• Most charter schools that close for financial or operational deficiencies do so within the first five years, or within their first charter contract. Failing to produce audits, or conduct basic, required oversight is a sure sign that the charter school leaders are not capable of leading a strong organization. Academic closures usually take longer because it takes the whole charter term to gather enough sound data and make proper comparisons.
    • The correlation between strong charter school laws, accountability and effective charter schools cannot be emphasized enough. Independent authorizers have full control over how they evaluate charter schools and have their own staff and funding streams. This enables them to create streamlined, effective tools to manage their portfolio of charter schools and close those that are not living up to their contract.
    “The quality of charter schools in the U.S. is not as simple as saying ‘there are too many bad charters out there,'” said Allen. “The real story about charter school closures and accountability is that strong state charter laws and strong authorizers give schools a better chance at success because they hold them accountable and can offer them tools to succeed.”
  • We’re on the Verge of Protecting Kids into Incompetence
    Last spring, officials at New York State’s Department of Health decided that it was high time to regulate children’s games that pose a “significant risk of injury.” And who can blame them? Well, except that the games that sparked their regulatory urge were wiffleball, red rover, dodgeball, kickball, freeze tag, capture the flag, and tetherball. We’re not keeping the children safe, we’re killing off the joys of childhood. Oh, and it turns out that the only group that was vocally in support of the Health regulations were licensed camps. The new regs would give them a corner on red rover. Not only are parents, schools and lawyers trying to eliminate physical injury from childhood, many want to eliminate injured feelings as well.
  • Why My Daughters Go to Private School, Even Though I Can’t Afford it, Part 3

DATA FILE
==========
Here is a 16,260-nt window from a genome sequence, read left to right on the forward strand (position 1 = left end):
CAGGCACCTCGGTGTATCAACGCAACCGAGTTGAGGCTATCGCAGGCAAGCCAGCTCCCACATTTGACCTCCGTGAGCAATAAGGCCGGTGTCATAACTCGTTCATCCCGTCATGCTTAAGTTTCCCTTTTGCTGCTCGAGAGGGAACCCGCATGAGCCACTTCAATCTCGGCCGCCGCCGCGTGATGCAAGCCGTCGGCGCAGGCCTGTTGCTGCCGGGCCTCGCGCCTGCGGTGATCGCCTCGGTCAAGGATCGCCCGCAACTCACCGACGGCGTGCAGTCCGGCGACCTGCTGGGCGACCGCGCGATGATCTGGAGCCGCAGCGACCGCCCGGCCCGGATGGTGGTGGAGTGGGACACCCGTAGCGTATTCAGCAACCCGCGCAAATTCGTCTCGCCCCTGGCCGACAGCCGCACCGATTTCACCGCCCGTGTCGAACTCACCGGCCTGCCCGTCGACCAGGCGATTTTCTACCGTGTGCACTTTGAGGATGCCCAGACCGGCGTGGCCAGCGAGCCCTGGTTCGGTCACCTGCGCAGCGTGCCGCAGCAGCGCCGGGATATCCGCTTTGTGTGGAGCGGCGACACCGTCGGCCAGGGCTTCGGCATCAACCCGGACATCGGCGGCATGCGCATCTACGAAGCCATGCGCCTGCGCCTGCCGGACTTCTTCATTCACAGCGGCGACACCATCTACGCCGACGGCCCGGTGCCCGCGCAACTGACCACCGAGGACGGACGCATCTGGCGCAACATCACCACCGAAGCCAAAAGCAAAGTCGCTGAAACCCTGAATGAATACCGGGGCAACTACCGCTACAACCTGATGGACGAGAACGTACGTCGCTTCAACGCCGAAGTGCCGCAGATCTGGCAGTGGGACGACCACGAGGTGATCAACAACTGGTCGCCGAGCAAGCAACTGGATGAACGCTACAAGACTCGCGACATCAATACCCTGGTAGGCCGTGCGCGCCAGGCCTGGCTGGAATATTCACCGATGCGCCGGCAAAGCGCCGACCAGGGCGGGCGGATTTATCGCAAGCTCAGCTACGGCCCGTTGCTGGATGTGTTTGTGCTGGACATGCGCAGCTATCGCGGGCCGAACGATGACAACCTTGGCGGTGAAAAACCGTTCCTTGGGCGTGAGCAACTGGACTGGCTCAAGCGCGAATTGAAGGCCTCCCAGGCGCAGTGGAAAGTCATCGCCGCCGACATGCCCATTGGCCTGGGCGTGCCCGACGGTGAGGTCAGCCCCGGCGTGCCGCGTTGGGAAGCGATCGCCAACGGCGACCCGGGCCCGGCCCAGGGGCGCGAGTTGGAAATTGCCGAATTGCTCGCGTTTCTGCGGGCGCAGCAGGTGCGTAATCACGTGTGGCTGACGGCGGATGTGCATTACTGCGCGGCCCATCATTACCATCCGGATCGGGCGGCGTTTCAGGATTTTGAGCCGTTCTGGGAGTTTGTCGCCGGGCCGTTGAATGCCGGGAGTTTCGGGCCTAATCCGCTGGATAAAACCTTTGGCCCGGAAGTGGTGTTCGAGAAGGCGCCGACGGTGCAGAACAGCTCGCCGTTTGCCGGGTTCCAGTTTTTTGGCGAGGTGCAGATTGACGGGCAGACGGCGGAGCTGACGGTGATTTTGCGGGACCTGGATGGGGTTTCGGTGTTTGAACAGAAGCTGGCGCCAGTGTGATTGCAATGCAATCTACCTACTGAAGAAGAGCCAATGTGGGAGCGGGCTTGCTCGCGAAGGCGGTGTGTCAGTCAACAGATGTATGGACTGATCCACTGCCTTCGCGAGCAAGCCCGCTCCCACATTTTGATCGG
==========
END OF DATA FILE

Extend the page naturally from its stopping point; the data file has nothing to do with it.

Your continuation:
I’m also confident that with proper moral support and character formation, they will develop enough confidence in their abilities to navigate and mitigate the harsh reality of the “real world.” Yes, that is definitely something that I’d be willing to pay for, even if it means sacrificing a new car, yearly vacations or fancy restaurants.
  • Colo. Judge Orders State to Spend $2 Billion More on Education
    Denver District Court Judge Sheila Rappaport declared the state’s school finance system was “not rationally related” to the Colorado constitution’s “thorough and uniform” Education Clause. Her ruling for the plaintiffs in Lobato v. State would require legislators to spend an additional $2 billion a year over its current $9 billion on K-12 education.
  • Charting School Choice
    This issue of The School Choice Advocate showcases the research — both polling and statistical — behind school choice. Also included are a farewell tribute to Foundation co-founder Gordon St. Angelo, a look ahead to the upcoming National School Choice Week (Jan 22-28,2012), a parent’s perspective from the DC voucher program, a special Two-Minute Talk with Dr. Vercena Stewart, and more.
  • 26 Amazing Facts About Finland’s Unorthodox Education System
    Since it implemented huge education reforms 40 years ago, Finland’s school system has consistently come at the top for the international rankings for education systems. So how do they do it? It’s simple — by going against the evaluation-driven, centralized model that much of the Western world uses.
  • PTA Wars
    School budgets are so strapped these days that parent groups are not only battling to keep basics in the classroom, but some parents are even fighting one another.